RCR Tomlinson appoints administrators after failure to secure more funding

AGL Broken Hill Solar Plant. Source: ARENA. License: All Rights Reserved.

November 23 (Renewables Now) - Australian engineering and infrastructure major RCR Tomlinson Ltd (ASX:RCR) said Thursday it has appointed voluntary administrators with the objective to quickly stabilise operations and initiate a sale process for the company.

Jason Preston, Jamie Harris, Matthew Caddy and Rob Brauer of specialist аdvisory and restructuring firm McGrathNicol Restructuring are tasked with conducting an assessment of the business and are urgently seeking short-term funding from existing financiers of the RCR Group. A first statutory meeting of creditors is expected to take place on December 3.

The company stressed in a separate statement today that the process concerns only RCR Tomlinson and its Australian subsidiaries, while all international entities remain under the control of their boards and local management. The Perth-based group entered a trading halt earlier this month.

RCR Tomlinson is an engineering firm that serves the infrastructure, energy and resources sectors. It offers development and engineering, procurement and construction (EPC) services as well as operation and maintenance (O&M) services for various types of projects, including solar, wind, hydro and battery storage plants. Examples for large solar parks built or currently being constructed by the company include a 124-MW facility for Sun Metals Corp, the 100-MW first stage of the Haughton Solar Farm for Pacific Hydro, and the Daydream and Hayman plants totalling 200 MW.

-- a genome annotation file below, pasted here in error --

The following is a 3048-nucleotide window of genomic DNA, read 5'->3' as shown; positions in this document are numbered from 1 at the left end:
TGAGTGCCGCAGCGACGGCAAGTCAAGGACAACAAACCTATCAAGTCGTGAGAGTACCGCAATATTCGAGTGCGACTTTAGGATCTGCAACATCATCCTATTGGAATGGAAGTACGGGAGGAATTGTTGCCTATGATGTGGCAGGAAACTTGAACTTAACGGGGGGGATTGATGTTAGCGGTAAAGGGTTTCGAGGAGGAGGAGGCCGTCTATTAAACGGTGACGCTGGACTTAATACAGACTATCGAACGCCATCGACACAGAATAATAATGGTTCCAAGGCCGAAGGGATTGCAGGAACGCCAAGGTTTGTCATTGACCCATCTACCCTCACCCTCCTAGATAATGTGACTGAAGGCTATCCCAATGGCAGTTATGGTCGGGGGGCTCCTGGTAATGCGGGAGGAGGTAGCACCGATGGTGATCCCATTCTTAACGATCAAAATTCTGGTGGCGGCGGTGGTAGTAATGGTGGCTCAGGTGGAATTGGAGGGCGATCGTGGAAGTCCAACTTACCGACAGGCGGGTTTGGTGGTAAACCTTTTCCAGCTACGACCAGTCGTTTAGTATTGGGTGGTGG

The move to appoint administrators comes after in late August, RCR announced an entitlement offer to raise AUD 100 million (USD 72.4m/EUR 63.6m) to beef up its balance sheet and tackle cost overruns on its contract for the Daydream and Hayman projects. The company said at the time it had booked write-downs of AUD 57 million on that particular development.

The Electrical Trades Union (ETU) state secretary Peter Ong commented on RCR’s downfall, saying that the union and others have been raising issues around the company’s solar farm business model for months. Ong further said that the state government had not adequately overseen this important industry.

“This company’s business model of significantly undercutting competitors during the tender process delivered nothing but a race to the bottom on wages, safety and conditions and highlights the perils of privatisation. We know that many workers on RCR sites in other states have not been paid their entitlements and we have reports that direct RCR employees in Queensland had not been paid as at last night either,” he added.

(AUD 1.0 = USD 0.724/EUR 0.636)

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